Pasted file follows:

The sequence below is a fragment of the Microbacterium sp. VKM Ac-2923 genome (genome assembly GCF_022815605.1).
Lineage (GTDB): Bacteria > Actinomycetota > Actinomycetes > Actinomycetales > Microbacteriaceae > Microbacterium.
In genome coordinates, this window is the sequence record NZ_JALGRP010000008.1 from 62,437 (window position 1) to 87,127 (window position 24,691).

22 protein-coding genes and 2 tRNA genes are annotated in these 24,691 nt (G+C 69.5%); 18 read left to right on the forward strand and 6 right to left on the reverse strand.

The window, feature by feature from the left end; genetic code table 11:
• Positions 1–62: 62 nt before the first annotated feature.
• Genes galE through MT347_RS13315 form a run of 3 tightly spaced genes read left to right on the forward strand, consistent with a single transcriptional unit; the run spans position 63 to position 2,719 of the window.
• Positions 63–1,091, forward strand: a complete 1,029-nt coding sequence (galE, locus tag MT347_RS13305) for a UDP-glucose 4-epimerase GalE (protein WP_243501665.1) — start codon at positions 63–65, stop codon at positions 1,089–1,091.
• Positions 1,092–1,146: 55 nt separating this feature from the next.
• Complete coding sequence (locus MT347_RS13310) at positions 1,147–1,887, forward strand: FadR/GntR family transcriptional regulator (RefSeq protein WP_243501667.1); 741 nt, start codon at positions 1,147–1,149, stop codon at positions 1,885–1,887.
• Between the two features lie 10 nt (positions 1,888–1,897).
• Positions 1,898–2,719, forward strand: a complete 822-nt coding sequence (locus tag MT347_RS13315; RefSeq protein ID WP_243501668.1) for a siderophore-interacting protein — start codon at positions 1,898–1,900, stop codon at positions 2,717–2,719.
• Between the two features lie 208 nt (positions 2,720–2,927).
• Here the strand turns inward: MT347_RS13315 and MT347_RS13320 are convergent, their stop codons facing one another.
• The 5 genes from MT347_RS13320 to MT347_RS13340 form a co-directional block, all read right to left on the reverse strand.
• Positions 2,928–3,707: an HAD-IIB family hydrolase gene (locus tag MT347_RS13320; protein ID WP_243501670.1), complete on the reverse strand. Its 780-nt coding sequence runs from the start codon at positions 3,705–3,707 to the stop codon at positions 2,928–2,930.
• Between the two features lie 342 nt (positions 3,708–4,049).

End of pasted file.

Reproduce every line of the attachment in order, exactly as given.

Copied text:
The sequence below is a fragment of the Microbacterium sp. VKM Ac-2923 genome (genome assembly GCF_022815605.1).
Lineage (GTDB): Bacteria > Actinomycetota > Actinomycetes > Actinomycetales > Microbacteriaceae > Microbacterium.
In genome coordinates, this window is the sequence record NZ_JALGRP010000008.1 from 62,437 (window position 1) to 87,127 (window position 24,691).

22 protein-coding genes and 2 tRNA genes are annotated in these 24,691 nt (G+C 69.5%); 18 read left to right on the forward strand and 6 right to left on the reverse strand.

The window, feature by feature from the left end; genetic code table 11:
• Positions 1–62: 62 nt before the first annotated feature.
• Genes galE through MT347_RS13315 form a run of 3 tightly spaced genes read left to right on the forward strand, consistent with a single transcriptional unit; the run spans position 63 to position 2,719 of the window.
• Positions 63–1,091, forward strand: a complete 1,029-nt coding sequence (galE, locus tag MT347_RS13305) for a UDP-glucose 4-epimerase GalE (protein WP_243501665.1) — start codon at positions 63–65, stop codon at positions 1,089–1,091.
• Positions 1,092–1,146: 55 nt separating this feature from the next.
• Complete coding sequence (locus MT347_RS13310) at positions 1,147–1,887, forward strand: FadR/GntR family transcriptional regulator (RefSeq protein WP_243501667.1); 741 nt, start codon at positions 1,147–1,149, stop codon at positions 1,885–1,887.
• Between the two features lie 10 nt (positions 1,888–1,897).
• Positions 1,898–2,719, forward strand: a complete 822-nt coding sequence (locus tag MT347_RS13315; RefSeq protein ID WP_243501668.1) for a siderophore-interacting protein — start codon at positions 1,898–1,900, stop codon at positions 2,717–2,719.
• Between the two features lie 208 nt (positions 2,720–2,927).
• Here the strand turns inward: MT347_RS13315 and MT347_RS13320 are convergent, their stop codons facing one another.
• The 5 genes from MT347_RS13320 to MT347_RS13340 form a co-directional block, all read right to left on the reverse strand.
• Positions 2,928–3,707: an HAD-IIB family hydrolase gene (locus tag MT347_RS13320; protein ID WP_243501670.1), complete on the reverse strand. Its 780-nt coding sequence runs from the start codon at positions 3,705–3,707 to the stop codon at positions 2,928–2,930.
• Between the two features lie 342 nt (positions 3,708–4,049).